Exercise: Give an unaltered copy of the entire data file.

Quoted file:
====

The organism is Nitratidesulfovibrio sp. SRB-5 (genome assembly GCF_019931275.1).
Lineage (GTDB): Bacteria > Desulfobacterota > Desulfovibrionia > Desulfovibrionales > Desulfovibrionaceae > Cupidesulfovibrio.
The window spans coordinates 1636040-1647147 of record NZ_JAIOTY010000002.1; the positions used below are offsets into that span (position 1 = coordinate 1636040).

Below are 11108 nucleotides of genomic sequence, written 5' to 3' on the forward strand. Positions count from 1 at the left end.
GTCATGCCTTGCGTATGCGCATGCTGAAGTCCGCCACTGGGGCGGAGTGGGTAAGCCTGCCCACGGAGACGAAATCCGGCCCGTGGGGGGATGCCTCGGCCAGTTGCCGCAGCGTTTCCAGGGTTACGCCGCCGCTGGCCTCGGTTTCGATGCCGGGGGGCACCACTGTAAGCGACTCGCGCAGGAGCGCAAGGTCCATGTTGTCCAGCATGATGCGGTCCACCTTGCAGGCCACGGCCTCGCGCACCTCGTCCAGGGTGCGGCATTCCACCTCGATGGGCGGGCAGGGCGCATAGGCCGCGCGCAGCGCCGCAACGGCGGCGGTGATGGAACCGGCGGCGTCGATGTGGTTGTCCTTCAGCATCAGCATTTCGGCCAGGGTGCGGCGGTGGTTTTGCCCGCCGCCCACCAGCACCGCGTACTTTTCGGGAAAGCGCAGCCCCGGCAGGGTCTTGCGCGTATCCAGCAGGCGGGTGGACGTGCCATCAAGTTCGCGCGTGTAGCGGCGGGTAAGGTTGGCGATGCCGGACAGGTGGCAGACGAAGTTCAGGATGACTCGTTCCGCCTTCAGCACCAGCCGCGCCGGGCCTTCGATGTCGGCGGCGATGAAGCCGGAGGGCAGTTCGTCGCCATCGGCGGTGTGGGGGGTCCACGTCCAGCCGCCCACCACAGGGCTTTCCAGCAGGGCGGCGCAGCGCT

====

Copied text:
The organism is Nitratidesulfovibrio sp. SRB-5 (genome assembly GCF_019931275.1).
Lineage (GTDB): Bacteria > Desulfobacterota > Desulfovibrionia > Desulfovibrionales > Desulfovibrionaceae > Cupidesulfovibrio.
The window spans coordinates 1636040-1647147 of record NZ_JAIOTY010000002.1; the positions used below are offsets into that span (position 1 = coordinate 1636040).

Below are 11108 nucleotides of genomic sequence, written 5' to 3' on the forward strand. Positions count from 1 at the left end.
GTCATGCCTTGCGTATGCGCATGCTGAAGTCCGCCACTGGGGCGGAGTGGGTAAGCCTGCCCACGGAGACGAAATCCGGCCCGTGGGGGGATGCCTCGGCCAGTTGCCGCAGCGTTTCCAGGGTTACGCCGCCGCTGGCCTCGGTTTCGATGCCGGGGGGCACCACTGTAAGCGACTCGCGCAGGAGCGCAAGGTCCATGTTGTCCAGCATGATGCGGTCCACCTTGCAGGCCACGGCCTCGCGCACCTCGTCCAGGGTGCGGCATTCCACCTCGATGGGCGGGCAGGGCGCATAGGCCGCGCGCAGCGCCGCAACGGCGGCGGTGATGGAACCGGCGGCGTCGATGTGGTTGTCCTTCAGCATCAGCATTTCGGCCAGGGTGCGGCGGTGGTTTTGCCCGCCGCCCACCAGCACCGCGTACTTTTCGGGAAAGCGCAGCCCCGGCAGGGTCTTGCGCGTATCCAGCAGGCGGGTGGACGTGCCATCAAGTTCGCGCGTGTAGCGGCGGGTAAGGTTGGCGATGCCGGACAGGTGGCAGACGAAGTTCAGGATGACTCGTTCCGCCTTCAGCACCAGCCGCGCCGGGCCTTCGATGTCGGCGGCGATGAAGCCGGAGGGCAGTTCGTCGCCATCGGCGGTGTGGGGGGTCCACGTCCAGCCGCCCACCACAGGGCTTTCCAGCAGGGCGGCGCAGCGCT